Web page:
University Teaching Fellow
Goes the Extra Mile for Students
October 25, 1999
bove and beyond. Those words recur often in descriptions of outstanding teachers, the ones who pay the extra attention and go the extra mile for their students. Cecile Hurley, a lecturer in chemistry, is one of those teachers.
This year she was named one of the University's Teaching Fellows. It is an honor given to faculty members with exemplary teaching skills.
In nominating her for the award, Harry Frank, a professor of chemistry, cites the "excellent quality of her teaching, the innovative methodologies she has introduced into the chemistry curriculum, and her outstanding dedication to both undergraduate and graduate students in and out of the classroom."
Hurley is the director of Chemistry 127-128, an introductory freshman chemistry course taken by about 850 students each semester. She teaches one section - with about 225 students - herself, and supervises 30 teaching assistants, who oversee the smaller lab and discussion sections, stockroom technicians and undergraduate helpers.
"It's a pretty rigorous course," she says. And it is she who must make sure that there is one standard that prevails in all the sections.
Knowing How to Study
"They don't know how to study for a science," she says, "they think it's the same as studying for history, but it isn't." It is not just a matter of going over textbook material and class notes, she says, but of students learning to solve problems themselves.
She believes that students, accustomed to studying on their own, benefit greatly from group interaction. She encourages them to work with three or four others to brainstorm and try out various approaches to problems. "They can learn more from each other than they can from me," she says.
Much of Hurley's effectiveness as a teacher comes from her awareness of students' problems. Her sympathy for them has led to her own struggle to find teaching methods that help students with the course work. She does this in various ways. Besides being available for generous amounts of time to individual students, she also has changed the format of her large lecture courses.
"I no longer lecture non-stop for 50 minutes. I try to stop every 15 minutes or so for an activity, like demonstrating how to solve a problem," she says.
Hurley says that because some students learn best from what they hear and others learn best by seeing, she uses videos with animation to illustrate calculations. She envisions developing a CD-Rom that students can borrow and use as a study aid. It would be a good alternative, she believes, to extensive note-taking in class. "You can lose a lot between the brain and the paper," she says.
Her efforts to find new approaches to teaching chemistry led to her receiving a National Science Foundation Curriculum Development Award in 1993-94.
Concern for Students
She was surprised to find Hurley not only teaching the lecture course but leading the discussion group of which Kern was a member. Lab and discussion groups are usually the purview of teaching assistants, but Hurley likes to take one whenever possible so that she can get to know some of the students personally.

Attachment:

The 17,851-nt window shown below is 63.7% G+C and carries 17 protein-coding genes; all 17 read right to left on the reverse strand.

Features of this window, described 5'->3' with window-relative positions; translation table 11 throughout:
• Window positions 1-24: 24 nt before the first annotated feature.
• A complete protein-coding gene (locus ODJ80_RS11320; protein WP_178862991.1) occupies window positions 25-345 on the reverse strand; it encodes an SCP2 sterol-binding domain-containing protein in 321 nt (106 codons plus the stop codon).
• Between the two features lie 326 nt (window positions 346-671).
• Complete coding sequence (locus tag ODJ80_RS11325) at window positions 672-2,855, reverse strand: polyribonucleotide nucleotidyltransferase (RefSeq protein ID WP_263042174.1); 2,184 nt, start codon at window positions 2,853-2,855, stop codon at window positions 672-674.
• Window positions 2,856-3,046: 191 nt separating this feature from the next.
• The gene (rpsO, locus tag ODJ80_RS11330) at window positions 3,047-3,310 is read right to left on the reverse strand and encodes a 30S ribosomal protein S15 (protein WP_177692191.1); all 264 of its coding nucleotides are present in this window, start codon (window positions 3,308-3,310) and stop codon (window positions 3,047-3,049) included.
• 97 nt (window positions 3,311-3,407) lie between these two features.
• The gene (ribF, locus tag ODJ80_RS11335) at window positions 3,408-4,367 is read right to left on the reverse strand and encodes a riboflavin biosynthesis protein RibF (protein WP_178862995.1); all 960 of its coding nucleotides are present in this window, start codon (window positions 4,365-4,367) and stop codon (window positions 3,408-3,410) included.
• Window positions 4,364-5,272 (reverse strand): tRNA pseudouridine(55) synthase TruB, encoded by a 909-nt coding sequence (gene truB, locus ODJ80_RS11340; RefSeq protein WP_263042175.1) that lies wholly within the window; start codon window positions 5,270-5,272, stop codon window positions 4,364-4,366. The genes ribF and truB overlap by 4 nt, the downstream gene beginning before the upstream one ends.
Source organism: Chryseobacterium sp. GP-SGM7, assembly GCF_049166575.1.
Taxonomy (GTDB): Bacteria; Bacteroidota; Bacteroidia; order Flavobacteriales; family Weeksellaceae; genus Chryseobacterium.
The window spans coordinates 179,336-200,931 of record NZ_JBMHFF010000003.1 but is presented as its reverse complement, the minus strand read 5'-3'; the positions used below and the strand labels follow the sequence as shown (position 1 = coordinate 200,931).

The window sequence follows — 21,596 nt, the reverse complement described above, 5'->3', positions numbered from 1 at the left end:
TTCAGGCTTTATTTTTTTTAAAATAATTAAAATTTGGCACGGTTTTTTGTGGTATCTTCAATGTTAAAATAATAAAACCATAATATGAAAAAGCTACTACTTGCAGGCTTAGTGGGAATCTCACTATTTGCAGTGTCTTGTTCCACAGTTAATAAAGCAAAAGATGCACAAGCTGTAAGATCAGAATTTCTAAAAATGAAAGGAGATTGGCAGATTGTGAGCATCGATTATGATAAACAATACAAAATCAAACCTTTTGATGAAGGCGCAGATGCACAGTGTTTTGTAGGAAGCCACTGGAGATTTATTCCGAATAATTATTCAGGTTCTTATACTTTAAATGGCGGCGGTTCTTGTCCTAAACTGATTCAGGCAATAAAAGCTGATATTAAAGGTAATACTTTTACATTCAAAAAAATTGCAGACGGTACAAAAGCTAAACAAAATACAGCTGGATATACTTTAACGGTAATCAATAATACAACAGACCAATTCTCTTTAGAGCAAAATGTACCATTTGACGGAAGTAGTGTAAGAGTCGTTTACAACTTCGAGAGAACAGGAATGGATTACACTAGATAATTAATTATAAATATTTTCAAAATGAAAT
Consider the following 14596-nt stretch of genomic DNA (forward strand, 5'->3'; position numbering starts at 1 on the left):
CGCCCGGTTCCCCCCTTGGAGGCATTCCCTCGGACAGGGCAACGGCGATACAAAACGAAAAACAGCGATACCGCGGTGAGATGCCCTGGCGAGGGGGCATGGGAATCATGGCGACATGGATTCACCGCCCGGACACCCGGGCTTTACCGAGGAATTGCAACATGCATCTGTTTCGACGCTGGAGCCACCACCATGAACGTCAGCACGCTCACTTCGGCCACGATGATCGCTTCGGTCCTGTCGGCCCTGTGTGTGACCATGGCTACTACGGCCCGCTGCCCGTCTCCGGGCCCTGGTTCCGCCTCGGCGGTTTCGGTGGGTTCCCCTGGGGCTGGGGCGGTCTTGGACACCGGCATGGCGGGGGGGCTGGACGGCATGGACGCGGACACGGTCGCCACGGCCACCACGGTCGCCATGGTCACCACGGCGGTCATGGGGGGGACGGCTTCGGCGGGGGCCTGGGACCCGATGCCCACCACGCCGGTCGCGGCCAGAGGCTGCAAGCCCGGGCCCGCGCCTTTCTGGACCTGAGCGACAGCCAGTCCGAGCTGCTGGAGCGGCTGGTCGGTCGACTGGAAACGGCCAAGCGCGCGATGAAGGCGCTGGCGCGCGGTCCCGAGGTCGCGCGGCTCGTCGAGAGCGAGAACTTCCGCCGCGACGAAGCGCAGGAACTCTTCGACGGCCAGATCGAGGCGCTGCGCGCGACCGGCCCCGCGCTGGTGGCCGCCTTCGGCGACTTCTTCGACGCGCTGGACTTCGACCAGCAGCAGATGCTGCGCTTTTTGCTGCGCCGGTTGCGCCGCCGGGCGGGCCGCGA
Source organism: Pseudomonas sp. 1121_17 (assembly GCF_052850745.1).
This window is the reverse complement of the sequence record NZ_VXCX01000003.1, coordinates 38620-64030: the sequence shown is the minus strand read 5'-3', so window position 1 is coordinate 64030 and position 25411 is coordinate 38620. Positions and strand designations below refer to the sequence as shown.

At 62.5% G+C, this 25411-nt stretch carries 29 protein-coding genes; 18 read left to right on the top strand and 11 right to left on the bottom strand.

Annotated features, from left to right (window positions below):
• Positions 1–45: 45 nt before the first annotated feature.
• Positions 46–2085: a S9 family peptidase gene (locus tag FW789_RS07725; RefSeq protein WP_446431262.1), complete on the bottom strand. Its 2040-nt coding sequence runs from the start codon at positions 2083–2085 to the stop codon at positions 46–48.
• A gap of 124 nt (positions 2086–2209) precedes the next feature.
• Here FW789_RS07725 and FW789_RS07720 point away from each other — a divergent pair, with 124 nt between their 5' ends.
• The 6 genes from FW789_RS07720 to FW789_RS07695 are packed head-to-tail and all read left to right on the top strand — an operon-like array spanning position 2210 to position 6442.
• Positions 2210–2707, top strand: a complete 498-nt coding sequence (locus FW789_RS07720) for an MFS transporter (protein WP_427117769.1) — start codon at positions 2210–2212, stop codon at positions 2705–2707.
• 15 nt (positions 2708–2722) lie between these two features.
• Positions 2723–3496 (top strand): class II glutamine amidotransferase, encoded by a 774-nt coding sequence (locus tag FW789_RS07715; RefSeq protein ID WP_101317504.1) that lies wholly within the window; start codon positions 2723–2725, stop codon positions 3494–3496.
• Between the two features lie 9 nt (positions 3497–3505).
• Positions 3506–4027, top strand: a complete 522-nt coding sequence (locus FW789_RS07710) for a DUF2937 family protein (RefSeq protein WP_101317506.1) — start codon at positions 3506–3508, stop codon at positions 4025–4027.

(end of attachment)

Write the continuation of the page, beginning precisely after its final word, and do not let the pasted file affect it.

"She was available on multiple occasions outside the class for me," Kern says. "I valued her instruction and did so well with her guidance both inside and outside the classroom that I made sure to sign up in her lecture section for Chemistry 128." She says she even scheduled the other classes she needed around the times of Hurley's classes.
At the end of her freshman year, Kern was forced to take a year's leave of absence because of illness. Throughout that year, Hurley remained in touch with her through cards and phone calls. "I cannot explain to you what those calls and cards meant," says Kern, now healthy again and back on campus, where she still drops in to chat with her old professor.
Beyond the University
"Students routinely say that it is an enormously valuable study aid," says Frank, "because it helps them focus their problem-solving efforts." The book, soon to be published in its fourth edition, has been translated into many foreign languages.
Hurley discovered her own interest in chemistry as a student at the College of the Holy Spirit in her native Philippines, and went on to pursue a master's degree at UCLA. Perhaps because of her own experience, Hurley is especially concerned for the foreign students who comprise about half of the graduate students in the department.
She is a member of the graduate admissions committee and has taken on the task of conducting telephone interviews with all overseas applicants to the graduate program. The interviews are designed to determine the applicants' fluency in English. Each interview lasts 15-20 minutes and, because of time differences around the globe, may have to be conducted early in the morning or late at night. "It takes an enormous amount of time," she says.
Much of what makes Hurley such a special teacher takes place behind the scenes, and not every student recognizes her extra efforts on their behalf. Kern is one of those that do. Many students regard Hurley as strict, she says, yet "she only asks so much because she wants to help each student to be their best, reaching their greatest potential."